tained by the death of this excellent man, and emiAt Edinburgh, Lieut. John Douglas, of the nent lecturer and scholar. late royal invalids, aged 84 years, 62 of which were 15. In Ruthwell village, Dumfriesshire, William spent in his Majesty's service. He served under Gen. Gillespie, an old Chelsea pensioner. By his own Wolfe at the taking of Quebec, and was wounded account he was 108 years of age, having been born at the battle of Ticonderago; greatly respected by in the year 1710. His discharge, however, which all who knew himn.
is dated in 1763, and characterises him as being - At Manor House, Old Windsor, the residence then“ worn out" in the service, makes him a few of John Huddleston, Esq. in the 68th year of his years younger, but still upwards of 100.
He was a age, Lieutenant-Colonel Sir William Osburne Ha- native of Ireland, which place he left when very milton, &c. many years governor of Heligoland. young, and having enlisted in the Inniskilling dra.
- At Culdees Castle, Mrs Drummond, wife of goons, he served in the German wars under Lord Lieutenant-General James Drummond of Drum- Stair, in the years 1743-4. On the breaking out of mawhance.
the Rebellion, his regiment was recalled, and at the - At Exmouth, in the 76th year of his age, the fatal battle of Prestonpans, he gallantly saved from Right Hon. John Leslie, Baron Lord Newark, of falling into the hands of the enemy, a stand of co North Britain, many years lieutenant-colonel of the lours which had been abandoned on the field. The the old buffs, or 3d regiment of foot, and an aid-de- colours were lying by the side of an ensign who camp to the King.
had just breathed his last. Gillespie took them up, - At Kelso, in his 64th year, Mr W. Smith, and seeing the celebrated Colonel Gardiner, who writer, and for a considerable period chief magi- had then received his death-wound, reclining on a strate of Kelso.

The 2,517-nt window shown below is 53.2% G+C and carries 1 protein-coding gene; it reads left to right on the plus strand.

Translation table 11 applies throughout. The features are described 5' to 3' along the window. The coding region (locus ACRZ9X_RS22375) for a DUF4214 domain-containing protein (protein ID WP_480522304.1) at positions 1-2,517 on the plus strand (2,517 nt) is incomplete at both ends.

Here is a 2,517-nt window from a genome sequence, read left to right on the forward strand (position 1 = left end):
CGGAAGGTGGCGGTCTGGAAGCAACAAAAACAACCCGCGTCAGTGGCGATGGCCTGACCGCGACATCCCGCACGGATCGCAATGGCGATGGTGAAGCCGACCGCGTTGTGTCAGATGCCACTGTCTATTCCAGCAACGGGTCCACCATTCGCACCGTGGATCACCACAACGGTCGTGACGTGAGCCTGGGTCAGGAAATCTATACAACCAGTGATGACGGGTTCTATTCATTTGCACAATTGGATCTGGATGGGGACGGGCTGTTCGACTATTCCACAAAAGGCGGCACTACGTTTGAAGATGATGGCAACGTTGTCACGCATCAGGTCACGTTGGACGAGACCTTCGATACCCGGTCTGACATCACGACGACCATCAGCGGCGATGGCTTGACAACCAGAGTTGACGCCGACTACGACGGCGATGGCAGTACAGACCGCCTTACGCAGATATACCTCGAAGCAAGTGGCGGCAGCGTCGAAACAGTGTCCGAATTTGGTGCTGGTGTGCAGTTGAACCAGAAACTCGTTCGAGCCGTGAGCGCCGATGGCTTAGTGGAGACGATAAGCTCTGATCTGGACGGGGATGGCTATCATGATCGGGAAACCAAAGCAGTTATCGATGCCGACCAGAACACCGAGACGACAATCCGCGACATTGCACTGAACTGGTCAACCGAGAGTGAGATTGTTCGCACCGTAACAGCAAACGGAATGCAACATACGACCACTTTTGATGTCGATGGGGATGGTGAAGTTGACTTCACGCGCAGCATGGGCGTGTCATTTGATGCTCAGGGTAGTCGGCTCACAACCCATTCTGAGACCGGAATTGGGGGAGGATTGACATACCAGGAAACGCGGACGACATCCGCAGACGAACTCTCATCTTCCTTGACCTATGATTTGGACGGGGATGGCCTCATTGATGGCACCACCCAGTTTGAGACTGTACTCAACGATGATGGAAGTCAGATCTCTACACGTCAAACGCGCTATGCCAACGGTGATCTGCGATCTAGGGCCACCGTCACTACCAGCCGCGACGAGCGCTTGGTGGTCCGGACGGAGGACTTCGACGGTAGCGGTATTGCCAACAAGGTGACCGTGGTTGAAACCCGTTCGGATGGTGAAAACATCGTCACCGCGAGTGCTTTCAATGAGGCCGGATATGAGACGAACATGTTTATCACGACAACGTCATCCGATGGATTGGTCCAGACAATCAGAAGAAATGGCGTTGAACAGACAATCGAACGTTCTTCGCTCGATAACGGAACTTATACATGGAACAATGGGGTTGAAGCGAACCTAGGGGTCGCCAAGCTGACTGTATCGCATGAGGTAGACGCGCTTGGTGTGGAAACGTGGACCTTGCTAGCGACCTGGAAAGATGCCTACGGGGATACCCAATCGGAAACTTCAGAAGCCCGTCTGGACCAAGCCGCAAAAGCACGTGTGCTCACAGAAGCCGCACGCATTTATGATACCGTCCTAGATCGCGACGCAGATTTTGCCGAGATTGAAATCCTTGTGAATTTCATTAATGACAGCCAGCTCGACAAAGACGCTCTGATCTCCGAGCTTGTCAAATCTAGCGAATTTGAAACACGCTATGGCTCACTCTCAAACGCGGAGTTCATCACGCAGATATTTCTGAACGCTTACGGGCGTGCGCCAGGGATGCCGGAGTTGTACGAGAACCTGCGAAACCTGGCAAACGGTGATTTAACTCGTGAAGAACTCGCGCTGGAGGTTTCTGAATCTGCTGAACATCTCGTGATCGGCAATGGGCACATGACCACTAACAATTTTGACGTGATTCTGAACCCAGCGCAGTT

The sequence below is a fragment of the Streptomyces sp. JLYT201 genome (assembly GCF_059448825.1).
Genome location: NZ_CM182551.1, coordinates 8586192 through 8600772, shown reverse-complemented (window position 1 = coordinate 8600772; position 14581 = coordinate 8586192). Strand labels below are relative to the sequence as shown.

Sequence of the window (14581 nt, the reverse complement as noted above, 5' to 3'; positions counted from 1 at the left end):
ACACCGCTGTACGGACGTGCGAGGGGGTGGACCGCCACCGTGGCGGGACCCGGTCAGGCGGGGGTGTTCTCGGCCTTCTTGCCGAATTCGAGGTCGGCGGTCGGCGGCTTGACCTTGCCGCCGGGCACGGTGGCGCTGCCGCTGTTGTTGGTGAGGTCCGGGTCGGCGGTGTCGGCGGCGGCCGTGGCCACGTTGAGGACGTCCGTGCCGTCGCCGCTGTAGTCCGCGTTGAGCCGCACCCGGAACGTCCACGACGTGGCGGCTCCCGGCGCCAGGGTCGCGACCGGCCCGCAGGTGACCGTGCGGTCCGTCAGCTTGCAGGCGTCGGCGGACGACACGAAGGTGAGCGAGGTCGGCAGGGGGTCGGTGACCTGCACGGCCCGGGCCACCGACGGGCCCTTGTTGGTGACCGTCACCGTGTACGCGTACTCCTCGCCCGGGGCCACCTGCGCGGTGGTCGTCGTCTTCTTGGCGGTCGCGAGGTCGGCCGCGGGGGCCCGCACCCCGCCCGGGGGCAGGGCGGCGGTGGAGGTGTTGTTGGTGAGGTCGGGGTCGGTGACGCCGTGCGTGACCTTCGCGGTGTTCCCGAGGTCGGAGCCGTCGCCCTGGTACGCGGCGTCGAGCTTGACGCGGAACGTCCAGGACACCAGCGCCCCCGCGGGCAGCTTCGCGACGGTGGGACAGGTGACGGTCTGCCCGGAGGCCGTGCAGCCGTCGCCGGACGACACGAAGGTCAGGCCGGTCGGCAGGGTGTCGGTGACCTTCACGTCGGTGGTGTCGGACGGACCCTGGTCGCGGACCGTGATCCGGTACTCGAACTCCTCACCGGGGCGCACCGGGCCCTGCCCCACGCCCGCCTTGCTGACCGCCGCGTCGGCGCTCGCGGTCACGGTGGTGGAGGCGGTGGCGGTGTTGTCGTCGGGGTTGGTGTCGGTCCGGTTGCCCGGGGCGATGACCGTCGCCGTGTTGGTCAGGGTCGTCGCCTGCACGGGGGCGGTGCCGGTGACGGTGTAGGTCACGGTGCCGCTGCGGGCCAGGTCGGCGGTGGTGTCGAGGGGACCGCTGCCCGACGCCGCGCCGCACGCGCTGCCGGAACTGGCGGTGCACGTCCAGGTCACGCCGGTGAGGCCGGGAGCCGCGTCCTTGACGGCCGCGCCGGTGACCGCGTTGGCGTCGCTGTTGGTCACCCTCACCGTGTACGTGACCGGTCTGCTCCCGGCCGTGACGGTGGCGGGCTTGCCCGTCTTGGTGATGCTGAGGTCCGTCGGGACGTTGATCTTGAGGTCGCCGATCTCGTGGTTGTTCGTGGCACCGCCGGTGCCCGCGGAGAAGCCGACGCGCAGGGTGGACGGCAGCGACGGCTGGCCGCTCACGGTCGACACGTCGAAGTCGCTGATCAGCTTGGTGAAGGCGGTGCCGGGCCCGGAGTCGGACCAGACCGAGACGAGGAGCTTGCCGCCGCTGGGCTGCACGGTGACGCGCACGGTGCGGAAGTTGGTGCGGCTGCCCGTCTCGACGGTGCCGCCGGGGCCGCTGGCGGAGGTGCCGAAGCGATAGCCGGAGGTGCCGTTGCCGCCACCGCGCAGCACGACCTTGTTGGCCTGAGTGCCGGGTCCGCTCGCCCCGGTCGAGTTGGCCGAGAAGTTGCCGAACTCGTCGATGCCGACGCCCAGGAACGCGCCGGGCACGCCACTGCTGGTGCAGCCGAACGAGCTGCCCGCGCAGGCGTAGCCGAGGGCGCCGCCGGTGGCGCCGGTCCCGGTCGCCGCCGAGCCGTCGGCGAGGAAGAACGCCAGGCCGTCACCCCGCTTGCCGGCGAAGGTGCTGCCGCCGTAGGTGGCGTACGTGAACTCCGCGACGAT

bank at a little distance, he went up to him, and - At Jedburgh, Robert, son of Mr Wilson, sur- asked his commands :-"Save yourself," was all geon, there.
that the good man could say; on which Gillespie - At Haddington, David Gourlay, Esq.
instantly mounted his horse, and, through a shower 6. Janet, third daughter of Mr Thomas Crigh- of balls, from a party of rebels who were in possesdon of Skedsbush.
sion of the public road, reached a place of safety - At Burntisland, Mr John Thomson, in the with his prize. The old man delighted to recount 89th year of his age.
this incident, and, as he talked of the dangers of At Edinburgh, in the 68th year of her age, the field, the fire of youth again glanced in his eye. Mrs Anne Sutherland, widow of Thomas Suther- He was naturally of a robust make, but for several land, late butcher in Edinburgh.
years past, the hand of age hadt bent his form, and - At Musselburgh, Mrs Margaret Cree, relict forced him to support his steps with a staft. He of the late Mr John Cree, merchant there.
continued, however, to walk about the neighbour 7. At Brussels, Mrs Creevey, wife of Thomas hood till within a few days of his death. Creevy, Esq. M.Þ.
- At Gogar Bank, Cumberland Reid, Esq. 9. At Inverary, in the 18th year of his age, after At George's-square, Edinburgh, Mary, fourth a long illness, which he bore with great fortitude daughter of the late John Dudgeon, Esq. of East and resignation, Sir Humphrey Trafford Campbeil Craig. of Asknish, sheriff-depute and convener of Argyll. 16. At Beggar's Bush, near Musselburgh, Mrs shire.
Katharine Young, daughter of Mr Thomas Young, - At her brother's house, Hermiston, Miss New- late merchant in Edinburgh, aged 87. ton of Curriehill.
At Edinburgh, Mr James Grant, eldest son of - In London, Mrs Ann Abercromby, widow of Mr Alexander Grant, writer, 8, Nicolson-square. the late Mr William Raitt, surgeon in Dundee. - At his house, South Back of the Canongate,
- At Cupar, Agnes, youngest daughter of Edinburgh, Mr David Mason. Andrew. Christie of Ferrybank.